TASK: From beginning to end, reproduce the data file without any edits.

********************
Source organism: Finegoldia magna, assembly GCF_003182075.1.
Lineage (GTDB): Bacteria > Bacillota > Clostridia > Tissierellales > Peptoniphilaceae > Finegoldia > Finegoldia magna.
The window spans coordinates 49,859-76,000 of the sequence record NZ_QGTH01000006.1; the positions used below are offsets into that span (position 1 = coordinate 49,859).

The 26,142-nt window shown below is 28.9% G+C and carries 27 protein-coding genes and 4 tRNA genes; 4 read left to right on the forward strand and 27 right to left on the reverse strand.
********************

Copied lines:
Source organism: Finegoldia magna, assembly GCF_003182075.1.
Lineage (GTDB): Bacteria > Bacillota > Clostridia > Tissierellales > Peptoniphilaceae > Finegoldia > Finegoldia magna.
The window spans coordinates 49,859-76,000 of the sequence record NZ_QGTH01000006.1; the positions used below are offsets into that span (position 1 = coordinate 49,859).

The 26,142-nt window shown below is 28.9% G+C and carries 27 protein-coding genes and 4 tRNA genes; 4 read left to right on the forward strand and 27 right to left on the reverse strand.